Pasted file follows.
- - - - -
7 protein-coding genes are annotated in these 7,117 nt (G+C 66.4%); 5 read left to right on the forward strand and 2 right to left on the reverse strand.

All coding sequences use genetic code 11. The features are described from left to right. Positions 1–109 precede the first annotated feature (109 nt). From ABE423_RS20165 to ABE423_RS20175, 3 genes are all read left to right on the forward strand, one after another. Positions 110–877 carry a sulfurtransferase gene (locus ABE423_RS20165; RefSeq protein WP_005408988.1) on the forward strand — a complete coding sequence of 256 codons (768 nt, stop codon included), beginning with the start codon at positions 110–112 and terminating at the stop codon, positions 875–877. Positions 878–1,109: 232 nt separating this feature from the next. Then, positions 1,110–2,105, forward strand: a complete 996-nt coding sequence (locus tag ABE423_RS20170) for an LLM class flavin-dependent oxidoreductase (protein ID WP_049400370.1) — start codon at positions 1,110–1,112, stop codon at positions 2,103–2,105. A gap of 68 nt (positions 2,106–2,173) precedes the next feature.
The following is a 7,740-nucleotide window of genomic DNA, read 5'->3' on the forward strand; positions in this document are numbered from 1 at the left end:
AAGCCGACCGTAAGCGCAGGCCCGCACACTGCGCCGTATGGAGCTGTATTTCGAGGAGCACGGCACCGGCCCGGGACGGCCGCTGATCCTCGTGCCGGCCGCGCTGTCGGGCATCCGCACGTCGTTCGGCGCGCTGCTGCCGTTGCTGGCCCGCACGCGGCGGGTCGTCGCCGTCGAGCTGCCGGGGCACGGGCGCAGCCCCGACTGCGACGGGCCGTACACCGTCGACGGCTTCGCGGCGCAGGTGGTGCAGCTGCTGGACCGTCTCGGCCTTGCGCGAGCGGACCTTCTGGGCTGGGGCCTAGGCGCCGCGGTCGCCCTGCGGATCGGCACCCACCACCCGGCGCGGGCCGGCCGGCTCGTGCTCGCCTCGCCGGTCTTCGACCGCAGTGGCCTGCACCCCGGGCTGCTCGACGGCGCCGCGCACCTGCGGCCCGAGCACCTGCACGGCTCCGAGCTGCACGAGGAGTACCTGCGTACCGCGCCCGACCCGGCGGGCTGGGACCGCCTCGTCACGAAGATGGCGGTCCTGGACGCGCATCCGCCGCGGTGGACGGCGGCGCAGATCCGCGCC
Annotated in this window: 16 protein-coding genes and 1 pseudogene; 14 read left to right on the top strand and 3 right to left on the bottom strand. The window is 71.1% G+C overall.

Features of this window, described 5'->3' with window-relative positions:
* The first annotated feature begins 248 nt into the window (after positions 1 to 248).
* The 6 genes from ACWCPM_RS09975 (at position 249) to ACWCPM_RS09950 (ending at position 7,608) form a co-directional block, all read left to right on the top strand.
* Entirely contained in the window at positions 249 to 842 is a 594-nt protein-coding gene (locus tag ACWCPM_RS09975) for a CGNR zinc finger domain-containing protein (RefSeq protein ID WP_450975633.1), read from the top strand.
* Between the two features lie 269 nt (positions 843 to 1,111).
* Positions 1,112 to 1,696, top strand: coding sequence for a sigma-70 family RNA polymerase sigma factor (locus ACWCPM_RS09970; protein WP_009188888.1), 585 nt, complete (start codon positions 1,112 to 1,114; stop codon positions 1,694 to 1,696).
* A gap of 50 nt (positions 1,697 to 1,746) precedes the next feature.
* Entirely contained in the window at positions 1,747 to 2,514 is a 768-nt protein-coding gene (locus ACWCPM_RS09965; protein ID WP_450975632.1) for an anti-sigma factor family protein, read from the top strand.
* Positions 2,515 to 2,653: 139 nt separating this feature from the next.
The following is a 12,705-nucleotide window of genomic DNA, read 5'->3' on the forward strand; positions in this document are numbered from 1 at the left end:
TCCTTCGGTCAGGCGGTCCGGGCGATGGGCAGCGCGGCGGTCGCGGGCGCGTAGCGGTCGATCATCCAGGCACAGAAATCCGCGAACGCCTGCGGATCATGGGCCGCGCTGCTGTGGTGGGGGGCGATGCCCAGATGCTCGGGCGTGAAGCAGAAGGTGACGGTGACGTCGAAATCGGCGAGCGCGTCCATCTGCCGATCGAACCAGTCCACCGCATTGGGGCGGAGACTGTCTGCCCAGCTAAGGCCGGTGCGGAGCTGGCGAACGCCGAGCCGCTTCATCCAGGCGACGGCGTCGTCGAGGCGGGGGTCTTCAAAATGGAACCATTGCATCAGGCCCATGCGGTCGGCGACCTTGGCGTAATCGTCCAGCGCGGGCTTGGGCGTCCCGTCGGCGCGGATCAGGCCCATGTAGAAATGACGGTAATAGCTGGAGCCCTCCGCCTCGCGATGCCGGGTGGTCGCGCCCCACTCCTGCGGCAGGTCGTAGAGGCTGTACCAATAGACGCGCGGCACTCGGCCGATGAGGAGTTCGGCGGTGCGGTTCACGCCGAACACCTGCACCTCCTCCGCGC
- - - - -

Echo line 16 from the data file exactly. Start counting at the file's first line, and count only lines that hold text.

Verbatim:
TCCTTCGGTCAGGCGGTCCGGGCGATGGGCAGCGCGGCGGTCGCGGGCGCGTAGCGGTCGATCATCCAGGCACAGAAATCCGCGAACGCCTGCGGATCATGGGCCGCGCTGCTGTGGTGGGGGGCGATGCCCAGATGCTCGGGCGTGAAGCAGAAGGTGACGGTGACGTCGAAATCGGCGAGCGCGTCCATCTGCCGATCGAACCAGTCCACCGCATTGGGGCGGAGACTGTCTGCCCAGCTAAGGCCGGTGCGGAGCTGGCGAACGCCGAGCCGCTTCATCCAGGCGACGGCGTCGTCGAGGCGGGGGTCTTCAAAATGGAACCATTGCATCAGGCCCATGCGGTCGGCGACCTTGGCGTAATCGTCCAGCGCGGGCTTGGGCGTCCCGTCGGCGCGGATCAGGCCCATGTAGAAATGACGGTAATAGCTGGAGCCCTCCGCCTCGCGATGCCGGGTGGTCGCGCCCCACTCCTGCGGCAGGTCGTAGAGGCTGTACCAATAGACGCGCGGCACTCGGCCGATGAGGAGTTCGGCGGTGCGGTTCACGCCGAACACCTGCACCTCCTCCGCGC